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I was alone up there and having a blast. Despite the rain and wind, it wasn’t cold — in fact, I’d take it over the stinking heat anytime. I just had to keep the cameras reasonably dry — plus, squatting or bending over to get up close to a flower is murder on the knees and diaphragm when you’re strapped to a heavy pack!

It was hard to leave that beautiful spot, but there was no telling with that weather, so on into the gloom I rushed…

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..and shortly left the marshlands behind…

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..to enter a landscape so wild, it could serve as an excellent backdrop for a Game of Thrones episode:

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Misty (actually clouds), fantastic moorlands, where streaks of snow had survived well into Summer.

I was feeling so good, I decided to stop for a coffee-and-Snickers break…

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Waiting for the kettle to boil.

..before I stepped into the really fantastic country:

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I hate to do it, but I’m going to have to throw in the word magical for this next stretch of trail:

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Honestly, I’d better just let the pictures do the talking, or I’ll be reduced to blathering about elves and freakin’ pixies…

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No Country for Old Sandals.

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Ducking and weaving with camera and umbrella, donning and removing my rain jacket as the rain and humidity came and went, I would have stayed longer, but there were rocks to hop — a bumper crop of rocks. The trail as such disappeared, replaced by paint-marks on boulders:

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It was a new kind of fun. I’ll say this about these Daisetsuzan rocks: for some reason they’re not excessively slippery when wet.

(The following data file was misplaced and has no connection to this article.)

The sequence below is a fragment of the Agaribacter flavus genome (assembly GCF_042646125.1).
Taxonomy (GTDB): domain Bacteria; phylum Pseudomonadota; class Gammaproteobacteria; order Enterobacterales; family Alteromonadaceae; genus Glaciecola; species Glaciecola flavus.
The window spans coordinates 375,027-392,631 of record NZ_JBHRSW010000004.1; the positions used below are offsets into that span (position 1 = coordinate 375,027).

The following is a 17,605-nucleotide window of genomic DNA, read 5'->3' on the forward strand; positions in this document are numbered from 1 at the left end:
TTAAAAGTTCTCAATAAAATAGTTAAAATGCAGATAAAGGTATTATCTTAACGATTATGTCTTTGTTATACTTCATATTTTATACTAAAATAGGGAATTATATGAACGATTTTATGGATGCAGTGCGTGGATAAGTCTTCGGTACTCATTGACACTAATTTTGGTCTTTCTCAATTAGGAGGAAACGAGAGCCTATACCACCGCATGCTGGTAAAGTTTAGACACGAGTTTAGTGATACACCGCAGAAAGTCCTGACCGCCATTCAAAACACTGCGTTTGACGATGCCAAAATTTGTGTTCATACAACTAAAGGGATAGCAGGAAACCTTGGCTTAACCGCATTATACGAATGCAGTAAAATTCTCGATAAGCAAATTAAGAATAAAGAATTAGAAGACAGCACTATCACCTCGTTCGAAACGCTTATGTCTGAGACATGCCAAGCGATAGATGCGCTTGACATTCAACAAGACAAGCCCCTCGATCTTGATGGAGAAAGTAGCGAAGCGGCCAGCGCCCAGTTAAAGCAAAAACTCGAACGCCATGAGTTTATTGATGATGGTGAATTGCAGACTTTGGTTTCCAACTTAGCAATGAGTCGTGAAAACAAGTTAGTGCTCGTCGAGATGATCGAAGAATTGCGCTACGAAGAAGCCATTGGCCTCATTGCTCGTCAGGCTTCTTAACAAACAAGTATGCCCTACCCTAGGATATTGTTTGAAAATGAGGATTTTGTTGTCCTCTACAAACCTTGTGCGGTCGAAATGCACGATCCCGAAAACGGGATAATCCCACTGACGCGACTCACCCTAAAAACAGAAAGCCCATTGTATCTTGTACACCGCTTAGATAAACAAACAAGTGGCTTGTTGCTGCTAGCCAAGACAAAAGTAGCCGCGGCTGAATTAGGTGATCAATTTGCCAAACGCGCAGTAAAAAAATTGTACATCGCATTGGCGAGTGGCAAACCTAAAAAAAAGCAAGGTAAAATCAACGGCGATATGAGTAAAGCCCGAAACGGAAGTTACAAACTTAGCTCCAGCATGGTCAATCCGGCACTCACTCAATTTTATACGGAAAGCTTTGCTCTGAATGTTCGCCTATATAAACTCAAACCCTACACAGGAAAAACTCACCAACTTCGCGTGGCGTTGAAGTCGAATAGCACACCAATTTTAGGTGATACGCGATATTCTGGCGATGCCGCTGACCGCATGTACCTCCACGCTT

Fortunately:

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My book quoted a Japanese guidebook as describing Mt Tomuraushi — the day’s major and ultimate climb — as “a mountain made from a pile of stones”.

The approach was vague; I’m not sure where the mountain technically “began”, but it was an exciting stretch, alternating between expanses of rocky, misty moors, boulder fields and…piles of stones:

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Somebody’s idea of a helpful trail arrow.

The last section of serious climbing began at the shore of a wind-lashed pond — lake? — where waves, unseen in the gloom, were thrashing against the rocks.

At last I made the 2,141.2 m (7,025 ft) summit…

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Tomuraushi is one of those rare mountains where no kanji — Chinese characters — are used in the name, with the exception of 山 (mountain). So I have no idea what the name means.

..with the rain whipped by winds strong enough that I abandoned my daydreams of a summit coffee, and quickly started down the far side.

I’d rate Tomuraushi, one of the Hyaku-meizan, or 100 Famous Mountains (nobody does lists like the Japanese), of which I’ve probably climbed a dozen or so, as up there with the most enjoyable mountain hikes I’ve ever done.

But that big pile of rocks has a sinister side:

On July 16, 2009, eight members of an adventure tour group on a 4-day hiking trek died of exposure on Mount Tomuraushi. Five others from the group were helicoptered to safety. On the same day, another climber died on nearby Mount Biei. The next day a lone hiker was found dead on Mount Tomuraushi. (Wikipedia)

My book described a “beautiful campsite” at Minami-Numa (South Pond/Marsh) on the far side of the mountain. It was a necessarily slow descent with the rain, very poor visibility and mud, and when the cloud cover cleared for two or three magical seconds, suddenly there was a huddled little cluster of brightly coloured tents, almost glowing in the gloom.

Then they were gone.

A little later I found them again…

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..greeted the Sapporo women before they quickly zipped up their tents and withdrew from the worsening weather, and got my own shelter up in the last nether-light.

My guidebook described the next two days’ walking as variously “difficult”, “long”, “hard” and “demanding”, and I settled down on my leaky mattress to take a few sips of Nikka whisky and contemplate my options, while fusillades of raindrops strafed the fly, the wind rocked my roof and walls, and we were engulfed again in cloud…

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My tent in the last gasp of daylight.

~ And that’s all the Goat wrote

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4 Comments

  1. Just a hint for Hokkaido place names – many of them are of Ainu origin and some reflect this by being written only in katakana. Japanese Wikipedia says the name Tomuraushi means “place of many flowers” or possibly “place of limescale”. It also gives a kanji reading 富良牛山.